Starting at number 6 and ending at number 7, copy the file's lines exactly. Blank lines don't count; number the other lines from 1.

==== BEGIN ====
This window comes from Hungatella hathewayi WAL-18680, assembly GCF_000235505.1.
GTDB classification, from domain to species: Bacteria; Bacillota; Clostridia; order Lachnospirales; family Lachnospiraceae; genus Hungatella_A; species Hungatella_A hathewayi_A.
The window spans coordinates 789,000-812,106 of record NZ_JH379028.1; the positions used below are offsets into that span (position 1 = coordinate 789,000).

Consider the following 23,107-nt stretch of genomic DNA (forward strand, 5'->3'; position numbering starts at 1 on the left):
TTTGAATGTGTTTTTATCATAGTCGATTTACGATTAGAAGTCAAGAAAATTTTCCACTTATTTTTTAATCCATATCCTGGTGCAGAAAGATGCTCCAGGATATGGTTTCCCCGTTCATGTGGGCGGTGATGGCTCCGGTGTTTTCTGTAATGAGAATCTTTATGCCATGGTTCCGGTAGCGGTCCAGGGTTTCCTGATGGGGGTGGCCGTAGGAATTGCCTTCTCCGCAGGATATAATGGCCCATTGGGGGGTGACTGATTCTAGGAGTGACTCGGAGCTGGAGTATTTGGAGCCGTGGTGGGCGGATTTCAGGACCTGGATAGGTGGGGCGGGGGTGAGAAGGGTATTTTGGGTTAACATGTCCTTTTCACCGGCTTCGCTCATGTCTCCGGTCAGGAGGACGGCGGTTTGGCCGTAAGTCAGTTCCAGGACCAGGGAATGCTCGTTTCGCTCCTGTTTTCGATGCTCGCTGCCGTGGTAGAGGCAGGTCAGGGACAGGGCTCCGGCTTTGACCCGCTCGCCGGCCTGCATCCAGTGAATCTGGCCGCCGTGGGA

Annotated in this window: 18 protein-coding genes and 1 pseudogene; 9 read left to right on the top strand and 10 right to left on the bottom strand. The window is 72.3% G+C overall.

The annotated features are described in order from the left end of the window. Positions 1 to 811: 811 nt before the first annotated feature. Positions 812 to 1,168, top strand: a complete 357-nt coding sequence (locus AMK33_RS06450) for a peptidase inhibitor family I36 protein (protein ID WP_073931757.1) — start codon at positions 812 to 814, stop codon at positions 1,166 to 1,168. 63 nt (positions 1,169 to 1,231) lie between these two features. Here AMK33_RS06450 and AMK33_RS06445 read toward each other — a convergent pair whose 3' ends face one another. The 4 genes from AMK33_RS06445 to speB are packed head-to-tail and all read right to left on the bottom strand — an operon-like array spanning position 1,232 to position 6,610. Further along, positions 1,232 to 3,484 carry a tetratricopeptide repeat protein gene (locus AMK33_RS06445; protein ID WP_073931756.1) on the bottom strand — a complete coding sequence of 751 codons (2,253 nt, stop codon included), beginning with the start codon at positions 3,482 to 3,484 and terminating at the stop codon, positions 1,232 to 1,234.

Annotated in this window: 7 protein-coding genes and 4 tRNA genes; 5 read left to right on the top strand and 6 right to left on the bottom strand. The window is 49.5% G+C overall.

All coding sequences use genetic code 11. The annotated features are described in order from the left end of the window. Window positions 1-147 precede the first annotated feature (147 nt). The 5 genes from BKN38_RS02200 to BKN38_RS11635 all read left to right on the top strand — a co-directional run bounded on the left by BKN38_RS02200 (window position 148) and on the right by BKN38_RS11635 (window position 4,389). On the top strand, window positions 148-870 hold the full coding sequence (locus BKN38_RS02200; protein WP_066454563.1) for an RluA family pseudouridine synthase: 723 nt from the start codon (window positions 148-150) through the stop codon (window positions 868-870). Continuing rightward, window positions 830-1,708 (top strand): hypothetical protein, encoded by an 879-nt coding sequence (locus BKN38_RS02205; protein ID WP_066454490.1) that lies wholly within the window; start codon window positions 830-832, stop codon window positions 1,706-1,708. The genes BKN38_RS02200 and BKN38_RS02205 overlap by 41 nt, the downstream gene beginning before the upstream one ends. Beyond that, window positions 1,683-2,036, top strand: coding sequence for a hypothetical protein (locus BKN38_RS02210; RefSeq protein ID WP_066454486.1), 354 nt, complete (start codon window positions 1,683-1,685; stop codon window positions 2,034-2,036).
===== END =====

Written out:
Annotated in this window: 18 protein-coding genes and 1 pseudogene; 9 read left to right on the top strand and 10 right to left on the bottom strand. The window is 72.3% G+C overall.

The annotated features are described in order from the left end of the window. Positions 1 to 811: 811 nt before the first annotated feature. Positions 812 to 1,168, top strand: a complete 357-nt coding sequence (locus AMK33_RS06450) for a peptidase inhibitor family I36 protein (protein ID WP_073931757.1) — start codon at positions 812 to 814, stop codon at positions 1,166 to 1,168. 63 nt (positions 1,169 to 1,231) lie between these two features. Here AMK33_RS06450 and AMK33_RS06445 read toward each other — a convergent pair whose 3' ends face one another. The 4 genes from AMK33_RS06445 to speB are packed head-to-tail and all read right to left on the bottom strand — an operon-like array spanning position 1,232 to position 6,610. Further along, positions 1,232 to 3,484 carry a tetratricopeptide repeat protein gene (locus AMK33_RS06445; protein ID WP_073931756.1) on the bottom strand — a complete coding sequence of 751 codons (2,253 nt, stop codon included), beginning with the start codon at positions 3,482 to 3,484 and terminating at the stop codon, positions 1,232 to 1,234.